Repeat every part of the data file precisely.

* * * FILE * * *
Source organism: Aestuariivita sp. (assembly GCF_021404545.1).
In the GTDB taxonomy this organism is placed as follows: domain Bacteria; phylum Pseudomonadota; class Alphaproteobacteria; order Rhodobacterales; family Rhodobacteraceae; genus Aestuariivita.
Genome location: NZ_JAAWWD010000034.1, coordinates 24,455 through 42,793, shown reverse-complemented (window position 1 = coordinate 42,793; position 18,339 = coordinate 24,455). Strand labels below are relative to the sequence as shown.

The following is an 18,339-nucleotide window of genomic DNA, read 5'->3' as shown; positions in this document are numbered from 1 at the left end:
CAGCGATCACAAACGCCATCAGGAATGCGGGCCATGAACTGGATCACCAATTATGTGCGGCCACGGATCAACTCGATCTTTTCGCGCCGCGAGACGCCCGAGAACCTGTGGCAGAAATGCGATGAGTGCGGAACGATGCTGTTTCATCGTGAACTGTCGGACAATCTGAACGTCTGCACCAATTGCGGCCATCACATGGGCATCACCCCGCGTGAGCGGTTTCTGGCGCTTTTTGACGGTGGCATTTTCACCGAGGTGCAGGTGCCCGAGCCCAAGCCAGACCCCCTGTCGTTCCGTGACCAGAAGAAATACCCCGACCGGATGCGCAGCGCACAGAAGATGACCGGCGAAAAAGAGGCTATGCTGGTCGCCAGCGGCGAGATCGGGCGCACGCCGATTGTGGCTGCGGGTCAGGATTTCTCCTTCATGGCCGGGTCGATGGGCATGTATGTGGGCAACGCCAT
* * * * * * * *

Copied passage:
Source organism: Aestuariivita sp. (assembly GCF_021404545.1).
In the GTDB taxonomy this organism is placed as follows: domain Bacteria; phylum Pseudomonadota; class Alphaproteobacteria; order Rhodobacterales; family Rhodobacteraceae; genus Aestuariivita.
Genome location: NZ_JAAWWD010000034.1, coordinates 24,455 through 42,793, shown reverse-complemented (window position 1 = coordinate 42,793; position 18,339 = coordinate 24,455). Strand labels below are relative to the sequence as shown.

The following is an 18,339-nucleotide window of genomic DNA, read 5'->3' as shown; positions in this document are numbered from 1 at the left end:
CAGCGATCACAAACGCCATCAGGAATGCGGGCCATGAACTGGATCACCAATTATGTGCGGCCACGGATCAACTCGATCTTTTCGCGCCGCGAGACGCCCGAGAACCTGTGGCAGAAATGCGATGAGTGCGGAACGATGCTGTTTCATCGTGAACTGTCGGACAATCTGAACGTCTGCACCAATTGCGGCCATCACATGGGCATCACCCCGCGTGAGCGGTTTCTGGCGCTTTTTGACGGTGGCATTTTCACCGAGGTGCAGGTGCCCGAGCCCAAGCCAGACCCCCTGTCGTTCCGTGACCAGAAGAAATACCCCGACCGGATGCGCAGCGCACAGAAGATGACCGGCGAAAAAGAGGCTATGCTGGTCGCCAGCGGCGAGATCGGGCGCACGCCGATTGTGGCTGCGGGTCAGGATTTCTCCTTCATGGCCGGGTCGATGGGCATGTATGTGGGCAACGCCAT